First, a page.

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3 reasons 2013 will be THE year for benefits communication

This year, effective benefits communication is key—here’s why This year, effective benefits communication is key—here’s why

"Better budgets and more time spent on strategic planning and better integration with overall goals are critical to engaging employees and maximizing the huge investment companies make in benefits," Benz says. "Below are three compelling reasons why 2013 will be the year benefits communication gets the recognition it deserves."

1. HR strategy will require it 1. HR strategy will require it

According to Mercer, there are five major priorities for employer-sponsored health plans this year—all of which require robust and ongoing demands communication. Health care benefits are not just about getting people insured, Benz notes; they are about motivating, providing incentives and reinforcing the structure that will help create the radical behavior change needed to solve our country's health issues.

2. Workers will demand it 2. Workers will demand it

According to Benz Communications' Inside Benefits Communication survey, only 38% of employers provide benefits information outside their firewall on the Internet; just 29% communicate with employees year round; and only 10% use social media for benefits communication. "Employees deserve better,” Benz says, adding that “if they haven't already, this will be the year they start demanding it."

3. The C-suite will (hopefully) understand that they need it 3. The C-suite will (hopefully) understand that they need it

More than two-thirds of companies (68%) are getting by on communication budgets of less than $25,000 a year. Given the power of benefits communication to significantly impact employee health and financial security -- at a time when it's so desperately needed -- 2013 is the year to ramp up the budget and ask for more resources. Benz notes that an investment of less than 1% of total benefits spend can have a huge impact on communication efforts. When C-suite executives ask for proof of ROI or help making health care expenses more predictable, tell them education and communication are crucial to those goals, Benz says.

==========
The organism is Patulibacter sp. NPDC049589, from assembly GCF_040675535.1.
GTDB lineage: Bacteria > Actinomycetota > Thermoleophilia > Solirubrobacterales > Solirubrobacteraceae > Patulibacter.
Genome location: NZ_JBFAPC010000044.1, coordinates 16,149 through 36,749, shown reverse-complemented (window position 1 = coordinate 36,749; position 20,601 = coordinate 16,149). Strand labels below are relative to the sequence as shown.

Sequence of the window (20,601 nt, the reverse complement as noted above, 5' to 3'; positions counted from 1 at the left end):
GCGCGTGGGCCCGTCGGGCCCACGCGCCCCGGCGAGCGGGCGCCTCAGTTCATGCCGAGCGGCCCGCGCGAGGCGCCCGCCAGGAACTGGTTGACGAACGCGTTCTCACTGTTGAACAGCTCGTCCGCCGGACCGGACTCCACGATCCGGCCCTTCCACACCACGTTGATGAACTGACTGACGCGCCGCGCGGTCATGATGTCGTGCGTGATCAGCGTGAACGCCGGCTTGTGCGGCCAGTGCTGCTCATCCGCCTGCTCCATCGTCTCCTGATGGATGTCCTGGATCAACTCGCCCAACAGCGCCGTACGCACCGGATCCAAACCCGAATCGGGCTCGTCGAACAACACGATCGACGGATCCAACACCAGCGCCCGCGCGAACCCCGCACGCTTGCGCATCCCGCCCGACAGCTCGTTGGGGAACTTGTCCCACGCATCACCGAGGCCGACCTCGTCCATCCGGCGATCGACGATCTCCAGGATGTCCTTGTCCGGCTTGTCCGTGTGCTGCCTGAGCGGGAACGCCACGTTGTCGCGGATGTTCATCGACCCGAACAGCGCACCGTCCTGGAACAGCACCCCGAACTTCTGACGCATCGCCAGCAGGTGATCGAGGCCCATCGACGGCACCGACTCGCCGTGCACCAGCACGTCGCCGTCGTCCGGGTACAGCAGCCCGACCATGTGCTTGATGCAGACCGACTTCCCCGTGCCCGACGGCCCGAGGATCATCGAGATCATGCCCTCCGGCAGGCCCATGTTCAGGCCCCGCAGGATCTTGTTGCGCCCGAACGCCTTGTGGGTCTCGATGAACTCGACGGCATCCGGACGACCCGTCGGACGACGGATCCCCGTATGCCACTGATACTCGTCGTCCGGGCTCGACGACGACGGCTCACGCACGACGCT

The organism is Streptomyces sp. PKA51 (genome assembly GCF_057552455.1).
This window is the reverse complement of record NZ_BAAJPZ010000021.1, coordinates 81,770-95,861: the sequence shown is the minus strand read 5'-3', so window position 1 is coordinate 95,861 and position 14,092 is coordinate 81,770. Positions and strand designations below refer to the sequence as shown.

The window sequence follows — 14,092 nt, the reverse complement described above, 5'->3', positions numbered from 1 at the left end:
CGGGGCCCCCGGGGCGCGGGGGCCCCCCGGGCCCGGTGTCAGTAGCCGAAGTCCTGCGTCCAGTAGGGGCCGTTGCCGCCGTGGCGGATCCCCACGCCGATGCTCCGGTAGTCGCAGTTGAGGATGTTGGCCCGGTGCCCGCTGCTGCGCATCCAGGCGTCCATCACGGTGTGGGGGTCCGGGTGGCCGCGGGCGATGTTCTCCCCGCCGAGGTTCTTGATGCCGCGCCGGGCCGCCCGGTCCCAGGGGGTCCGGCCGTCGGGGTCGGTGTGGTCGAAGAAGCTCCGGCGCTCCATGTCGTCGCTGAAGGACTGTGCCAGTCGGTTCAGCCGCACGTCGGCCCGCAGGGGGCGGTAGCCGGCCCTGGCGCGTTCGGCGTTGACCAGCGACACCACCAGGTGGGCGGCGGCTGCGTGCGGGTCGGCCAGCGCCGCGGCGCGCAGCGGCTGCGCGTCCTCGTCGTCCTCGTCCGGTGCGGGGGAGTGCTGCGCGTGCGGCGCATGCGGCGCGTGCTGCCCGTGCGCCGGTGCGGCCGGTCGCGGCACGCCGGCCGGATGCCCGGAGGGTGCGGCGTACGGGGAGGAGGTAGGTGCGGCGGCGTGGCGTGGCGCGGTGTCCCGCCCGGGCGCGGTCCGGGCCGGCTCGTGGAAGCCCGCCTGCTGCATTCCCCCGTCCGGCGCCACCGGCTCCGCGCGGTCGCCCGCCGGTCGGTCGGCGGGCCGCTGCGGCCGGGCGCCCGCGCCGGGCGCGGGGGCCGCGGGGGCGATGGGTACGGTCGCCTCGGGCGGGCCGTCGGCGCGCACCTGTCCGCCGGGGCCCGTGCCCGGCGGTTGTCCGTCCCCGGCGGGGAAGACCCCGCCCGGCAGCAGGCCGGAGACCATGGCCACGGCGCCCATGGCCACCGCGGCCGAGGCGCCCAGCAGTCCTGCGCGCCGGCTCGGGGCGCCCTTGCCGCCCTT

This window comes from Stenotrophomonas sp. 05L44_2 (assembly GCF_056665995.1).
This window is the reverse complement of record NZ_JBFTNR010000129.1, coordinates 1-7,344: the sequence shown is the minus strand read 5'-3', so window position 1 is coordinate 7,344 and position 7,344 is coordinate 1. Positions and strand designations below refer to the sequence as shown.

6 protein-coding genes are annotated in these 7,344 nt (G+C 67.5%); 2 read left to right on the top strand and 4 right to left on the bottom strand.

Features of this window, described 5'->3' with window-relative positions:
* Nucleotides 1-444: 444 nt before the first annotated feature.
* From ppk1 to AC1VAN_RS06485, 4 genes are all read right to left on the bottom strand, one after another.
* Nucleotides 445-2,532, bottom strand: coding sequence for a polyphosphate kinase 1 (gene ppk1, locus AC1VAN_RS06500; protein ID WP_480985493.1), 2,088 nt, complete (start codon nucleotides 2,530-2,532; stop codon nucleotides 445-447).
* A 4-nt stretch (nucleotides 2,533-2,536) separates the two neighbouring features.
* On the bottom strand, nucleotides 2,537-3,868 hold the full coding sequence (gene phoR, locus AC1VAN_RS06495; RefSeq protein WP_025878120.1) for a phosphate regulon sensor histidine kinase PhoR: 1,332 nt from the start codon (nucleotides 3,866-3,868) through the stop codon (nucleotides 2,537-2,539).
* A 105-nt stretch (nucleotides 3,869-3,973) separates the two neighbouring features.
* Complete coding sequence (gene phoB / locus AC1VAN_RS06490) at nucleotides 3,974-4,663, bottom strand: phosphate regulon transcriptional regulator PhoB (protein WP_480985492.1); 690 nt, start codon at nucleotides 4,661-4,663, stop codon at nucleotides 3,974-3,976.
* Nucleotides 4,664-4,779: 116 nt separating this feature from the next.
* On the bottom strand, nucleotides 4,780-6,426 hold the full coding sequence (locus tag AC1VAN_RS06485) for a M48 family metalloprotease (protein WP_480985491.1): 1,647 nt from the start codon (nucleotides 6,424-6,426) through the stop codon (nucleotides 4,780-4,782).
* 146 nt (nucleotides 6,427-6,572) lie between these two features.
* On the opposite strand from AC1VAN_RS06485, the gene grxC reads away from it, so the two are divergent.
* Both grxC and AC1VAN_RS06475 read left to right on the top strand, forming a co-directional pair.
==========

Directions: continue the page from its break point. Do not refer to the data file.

Benefits communication rarely gets the credit, attention, budget or planning it deserves, according to Benz Communications, despite well-documented empirical evidence of its impact and recognized thought leaders advocating for more meaningful investment. "While communication is now a key part of some employers' overall HR strategy, for many [HR/benefits practitioners], the battle [to integrate communication effectively is] a rite of passage that never seems to end," says founder and chief strategist Jennifer Benz.

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